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The Kooples hands creative direction over to Tom Van Dorpe

Translated by
Robin Driver
Published
May 23, 2020
Reading time
3 minutes
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The Kooples has brought in a new creative director, signalling the start of a new chapter for the French ready-to-wear brand focused on accessible luxury with an urban rock 'n' roll aesthetic.


Tom Van Dorpe - The Kooples


Acquired by Lacoste parent company MF brands last year, the label has announced the appointment of Tom Van Dorpe as creative director. The 36-year-old Ghent-born Belgian designer began his career as fashion editor at V Magazine in New York.

Based in the Big Apple for the last 12 years, he has also worked as a consultant for a number of brands operating in the accessible luxury segment. "I've worked with a lot of contemporary brands and have done consulting for men's and womenswear shows, with Calvin Klein in the U.S., or with Rihanna for certain Puma Fenty shows, with Hugo by Hugo Boss – that was my first and last client as a consultant. I think my vision as a New Yorker and my Belgian artistic understanding have allowed me to really grasp understandable fashion. I really loved that hyperactive life between the U.S. and Europe. But over the last few years I began to feel frustrated because, as a consultant, you're not involved with the start or conclusion of projects. So I started to think about returning to Europe."

All it took was a coffee and a long conversation with Romain Guinier, the recently appointed CEO of The Kooples, about the brand's prospects and projects to seal the deal. Van Dorpe came to Paris at the beginning of this year in order to lead the label's creative team. 

"I'm very happy to have been able to spend quarantine in Paris, rather than New York," he explains. "I love the fact that the brand is balanced between men's and womenswear. That's always been part of my work. We work as a team: I work on the mood boards, with the trends, and I share them with the designers. During the week, I spend time with the men's and womenswear designers, and with accessories. I also work on the images. That's still really important to me, and I've already contacted several photographers with whom I've worked in the past."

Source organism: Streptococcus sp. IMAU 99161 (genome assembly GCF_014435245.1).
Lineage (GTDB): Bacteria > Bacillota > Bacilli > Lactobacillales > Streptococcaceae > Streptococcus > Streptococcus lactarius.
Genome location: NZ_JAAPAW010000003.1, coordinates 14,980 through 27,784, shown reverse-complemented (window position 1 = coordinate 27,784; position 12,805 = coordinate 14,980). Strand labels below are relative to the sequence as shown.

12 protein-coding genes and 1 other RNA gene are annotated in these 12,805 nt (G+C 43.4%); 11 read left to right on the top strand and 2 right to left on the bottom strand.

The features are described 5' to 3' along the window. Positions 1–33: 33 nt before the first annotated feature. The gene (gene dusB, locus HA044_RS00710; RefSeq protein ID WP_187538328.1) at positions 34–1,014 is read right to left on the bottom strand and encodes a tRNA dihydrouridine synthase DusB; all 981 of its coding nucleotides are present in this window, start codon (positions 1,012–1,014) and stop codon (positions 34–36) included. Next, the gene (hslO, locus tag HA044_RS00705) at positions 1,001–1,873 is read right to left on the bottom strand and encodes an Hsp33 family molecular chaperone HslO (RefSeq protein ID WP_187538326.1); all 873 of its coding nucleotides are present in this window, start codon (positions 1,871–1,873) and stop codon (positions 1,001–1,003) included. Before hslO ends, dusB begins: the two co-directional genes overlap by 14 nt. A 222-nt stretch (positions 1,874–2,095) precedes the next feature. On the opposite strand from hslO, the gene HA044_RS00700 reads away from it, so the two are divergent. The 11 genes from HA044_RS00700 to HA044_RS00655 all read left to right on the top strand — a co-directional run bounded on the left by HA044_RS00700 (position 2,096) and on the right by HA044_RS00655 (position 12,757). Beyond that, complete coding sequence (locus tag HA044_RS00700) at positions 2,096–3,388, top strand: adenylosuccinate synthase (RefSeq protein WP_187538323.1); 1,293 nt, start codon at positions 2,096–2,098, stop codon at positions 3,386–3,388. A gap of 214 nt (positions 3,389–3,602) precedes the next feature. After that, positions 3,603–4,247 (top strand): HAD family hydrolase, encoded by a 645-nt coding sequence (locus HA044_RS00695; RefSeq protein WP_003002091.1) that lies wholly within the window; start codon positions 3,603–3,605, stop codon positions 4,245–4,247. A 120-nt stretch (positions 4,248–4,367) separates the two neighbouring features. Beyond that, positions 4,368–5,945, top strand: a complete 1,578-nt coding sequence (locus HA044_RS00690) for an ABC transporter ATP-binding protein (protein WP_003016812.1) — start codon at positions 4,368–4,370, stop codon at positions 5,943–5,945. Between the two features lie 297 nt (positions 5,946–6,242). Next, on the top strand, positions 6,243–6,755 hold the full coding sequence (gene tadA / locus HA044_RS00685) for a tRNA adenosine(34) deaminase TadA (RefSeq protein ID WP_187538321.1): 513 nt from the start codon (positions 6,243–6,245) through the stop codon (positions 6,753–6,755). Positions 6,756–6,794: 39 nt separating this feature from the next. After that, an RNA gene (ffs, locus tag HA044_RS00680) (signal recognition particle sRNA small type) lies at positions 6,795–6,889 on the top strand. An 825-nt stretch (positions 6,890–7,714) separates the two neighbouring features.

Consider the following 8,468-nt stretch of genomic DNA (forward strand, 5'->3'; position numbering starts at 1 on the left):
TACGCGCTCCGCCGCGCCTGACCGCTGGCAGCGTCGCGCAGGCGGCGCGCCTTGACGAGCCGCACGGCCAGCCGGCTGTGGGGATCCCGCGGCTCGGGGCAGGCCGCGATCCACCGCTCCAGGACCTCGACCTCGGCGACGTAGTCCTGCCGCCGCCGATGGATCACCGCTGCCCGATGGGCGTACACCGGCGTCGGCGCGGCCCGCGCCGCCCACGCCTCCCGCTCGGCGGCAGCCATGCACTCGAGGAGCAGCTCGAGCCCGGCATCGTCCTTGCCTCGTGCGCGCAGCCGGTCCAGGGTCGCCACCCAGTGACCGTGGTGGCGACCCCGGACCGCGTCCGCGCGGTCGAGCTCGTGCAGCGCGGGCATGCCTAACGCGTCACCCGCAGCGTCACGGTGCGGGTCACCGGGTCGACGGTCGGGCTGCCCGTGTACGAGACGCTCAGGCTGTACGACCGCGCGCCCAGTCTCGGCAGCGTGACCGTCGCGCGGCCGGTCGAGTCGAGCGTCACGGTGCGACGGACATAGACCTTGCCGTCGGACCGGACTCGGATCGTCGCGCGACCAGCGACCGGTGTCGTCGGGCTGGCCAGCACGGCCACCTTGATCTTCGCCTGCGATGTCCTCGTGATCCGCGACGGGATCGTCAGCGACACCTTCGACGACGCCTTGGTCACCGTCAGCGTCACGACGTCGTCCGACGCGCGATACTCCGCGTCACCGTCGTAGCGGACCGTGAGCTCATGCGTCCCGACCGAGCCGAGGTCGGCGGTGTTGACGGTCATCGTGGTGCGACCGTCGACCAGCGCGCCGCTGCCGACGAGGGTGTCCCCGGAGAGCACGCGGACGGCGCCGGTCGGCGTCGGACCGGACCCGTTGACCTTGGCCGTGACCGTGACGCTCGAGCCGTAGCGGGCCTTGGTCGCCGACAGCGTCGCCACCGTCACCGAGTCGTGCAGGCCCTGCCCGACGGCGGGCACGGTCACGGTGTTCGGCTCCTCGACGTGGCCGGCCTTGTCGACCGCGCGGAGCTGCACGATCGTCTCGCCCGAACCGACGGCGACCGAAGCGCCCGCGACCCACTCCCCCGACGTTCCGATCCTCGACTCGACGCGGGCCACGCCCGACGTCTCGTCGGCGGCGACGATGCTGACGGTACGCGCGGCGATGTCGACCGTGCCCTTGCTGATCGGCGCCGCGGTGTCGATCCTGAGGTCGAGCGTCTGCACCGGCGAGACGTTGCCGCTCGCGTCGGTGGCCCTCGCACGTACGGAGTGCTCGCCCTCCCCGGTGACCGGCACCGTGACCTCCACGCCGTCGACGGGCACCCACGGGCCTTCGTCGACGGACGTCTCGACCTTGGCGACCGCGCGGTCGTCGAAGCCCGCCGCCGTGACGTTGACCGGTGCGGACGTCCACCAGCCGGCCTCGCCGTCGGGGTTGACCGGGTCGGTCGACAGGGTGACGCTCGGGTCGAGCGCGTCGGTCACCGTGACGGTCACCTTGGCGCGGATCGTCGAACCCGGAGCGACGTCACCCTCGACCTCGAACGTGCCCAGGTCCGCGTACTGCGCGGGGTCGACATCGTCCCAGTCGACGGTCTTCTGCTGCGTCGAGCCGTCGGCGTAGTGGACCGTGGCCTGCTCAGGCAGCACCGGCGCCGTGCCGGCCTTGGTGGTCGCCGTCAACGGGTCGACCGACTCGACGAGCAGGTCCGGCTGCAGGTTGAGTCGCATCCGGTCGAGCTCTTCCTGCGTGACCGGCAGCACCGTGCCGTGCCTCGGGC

Van Dorpe will be in charge of next season's campaign and choosing the couples who will be the brand's new faces, but his creative input in the label's collections will not be seen until the season after. As for his plans for the brand's style, he explains, "I like the DNA the brand has constructed for itself. I want to keep that elegant side, and the rock rebel look provides a good base, with statement pieces, like leathers, girls wearing boots and dresses, that 90s aesthetic. But I've also lived in the U.S., and in New York, where they like to smash stereotypes. We're going to work on the heritage look, but we're also reflecting on how we think about couples today. There are multiple representations. We're going to modernise some pieces, explore colour, think about what sportswear means for The Kooples. Style can be very global, appealing to Paris, but also NYC and Japan."

And in order to achieve this broad appeal, the brand is looking to build on its uncommon coed positioning. CEO Guinier insists that this is one of the keys to the success of the brand, founded by the Elicha brothers in 2007.The Kooples has therefore doubled down on its couple-focused image over the last few months. It seems that this will be a long-term strategy, strengthened by physical and digital campaigns seeking to boost the brand's visibility. Van Dorpe's experience and expertise should be notable advantages for these efforts. 

Despite the effects of the ongoing coronavirus crisis, it looks like the brand, which was achieving annual revenues of 227 million euros and had a network of 334 stores at the time it was acquired, has every intention to keep growing. 

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